Basingstoke & Deane Council (civic motto “We Go Round and Round”) is currently enmeshed in European Court proceedings with one of its citizens a Mr Ricky Purvis of Ken Barlow Crescent. Mr Purvis has claimed the full cost of a new set (not remoulds) of Michelin GX 555 tyres for his Peugot 504 to compensate him for the unequal wear imposed on his tyres by Basingstoke’s roundabouts or “Traffic Management Schemes” as the Council’s Chief Executive Paul Poltroon cannily calls them. The Council have never in the course of the lengthy proceedings (Mr Purvis was the proud owner of a Morris Minor when the case first went to court) explicitly admitted that there are any roundabouts in Basingstoke at all. Small beer as litigation goes you may think but if the European Court’s decision goes against the council all of us who live within the Basingstoke Ring Road will be able to put in for a new set of tyres. The sadly misguided people of Milton Keynes, who claim to have more roundabouts than Basingstoke, are watching the case with interest.
Alert readers will have noticed that Mr Purvis lives in Ken Barlow Crescent which is part of the ‘UK Gold’ estate to the east of the town centre. The naming of streets in an area of explosive development like Basingstoke must be a problem for the local authority. Some poor soul in a dingy office deep in the Town Hall has to come up with an unending list of uncontroversial street names. We have our fair share of ‘Oakdene Ways’, Myrtle Closes’ and so on. Presumably after years churning out anodyne dross like this the unfortunate council officers responsible finally crack and are discreetly removed to the Judith Chalmers Home for Bewildered Civic Officers on the Aldershot Road. In the 19th and early 20th centuries British military triumphs were the thing, Alma Gardens, Inkerman Terrace, and Omdurman Avenue were very acceptable despite the fact that they celebrated the slaughter of countless foreigners. The works of Charles Dickens have proved fruitful for London planners. The East End boasts a Podsnap Tower, a Jarndyce Court and a Uriah Heep Business Centre. But sadly history is history and no one in Basingstoke gives a fig for Dickens or the Empire. So the naming of new developments and streets after soap characters, pop groups, TV chefs and the like makes perfect sense. Nothing too contemporary in case the personality/character concerned turns out to have feet of clay, but surely our council were safe in their selection of ‘Ken Barlow’ for Mr Purvis’s crescent, whereas Britney Spears Close would be as rash as Jeffrey Archer Way.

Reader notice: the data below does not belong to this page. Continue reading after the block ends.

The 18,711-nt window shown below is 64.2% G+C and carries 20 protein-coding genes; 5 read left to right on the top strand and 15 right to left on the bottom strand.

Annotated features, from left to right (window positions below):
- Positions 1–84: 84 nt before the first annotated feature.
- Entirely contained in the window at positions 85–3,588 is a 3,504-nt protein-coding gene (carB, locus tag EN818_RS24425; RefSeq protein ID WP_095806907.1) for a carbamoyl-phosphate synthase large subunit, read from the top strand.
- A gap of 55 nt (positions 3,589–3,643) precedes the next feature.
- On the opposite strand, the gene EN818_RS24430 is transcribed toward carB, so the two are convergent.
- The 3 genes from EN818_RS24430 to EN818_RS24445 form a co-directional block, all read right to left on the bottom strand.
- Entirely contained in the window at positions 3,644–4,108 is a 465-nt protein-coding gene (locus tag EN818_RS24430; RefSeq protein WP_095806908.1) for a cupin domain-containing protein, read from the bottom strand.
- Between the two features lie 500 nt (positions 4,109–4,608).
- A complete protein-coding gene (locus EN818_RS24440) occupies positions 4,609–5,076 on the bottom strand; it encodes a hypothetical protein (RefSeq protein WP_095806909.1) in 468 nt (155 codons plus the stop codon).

I rather misled readers when I said that no one in Basingstoke gave a fig for the Empire because in Little Tebbit, a bungalow a few doors down the hill from my house, there lives a Mr Herbert Oswald, who certainly does give a great deal more than a fig for the Empire. In fact Mr Oswald, who is a sprightly 80 year old has cheerfully admitted that in his youth he was a member of the League of Empire Loyalists. In pre-Monty Python ‘Silly Party’ days this far right party used to make up the numbers at By-Elections normally represented by wild blimpish figures with foam flecked lips or demure twinset ladies with genocidal tendencies. Herbert has happy memories of heckling ‘lefties’ like Harold Macmillan and Selwyn Lloyd at Conservative Party Conferences which certainly sound more lively than the heavily stage managed affairs that we have today. Herbert’s main obsession, that the world would be a better place if Britain were to recolonise the areas of the globe that were once pink in the atlas, is unshakeable but I have tried to reason with him on the subject of the metric system which he firmly believes has been imposed on us by a group of French speaking Devil worshippers in Brussels. I am not as old as Herbert but I too was brought up at a time when the radii of railway curves were calculated in chains and I too had a red exercise book which carried on its back cover conversion tables showing the relationship (or lack of it) between all those rods, poles, perches ounces, gills etc. By the time I left school not a mention had been made of the metric system but I, in my professional life, just got on with it as it slowly filtered into our lives. And what a great system it is, where units of length, capacity and weight are all linked. 1 litre of water weighs 1 Kg, a cubic metre of water weighs a 1000kg or a metric ton etc etc. Herbert however is beyond reason on this but does have some suggestions for the “blimmin’ half-wits that name the roads after homos and socialists” When I asked him for his suggestions for the new estates blooming to the north of us he came up with Dyer Rd. I was about to say that I didn’t realise that he was a Newcastle supporter and that while Kieran Dyer was good I didn’t think that he had done enough in an England shirt to justify the naming of even a cul-de-sac after him when I realised that Herbert was thinking of General Dyer the Butcher of Amritsar. Ian Smith Avenue and Mosley Drive quickly followed and I left hastily before my nomination of a Mandelson Giratory drove him to apoplexy.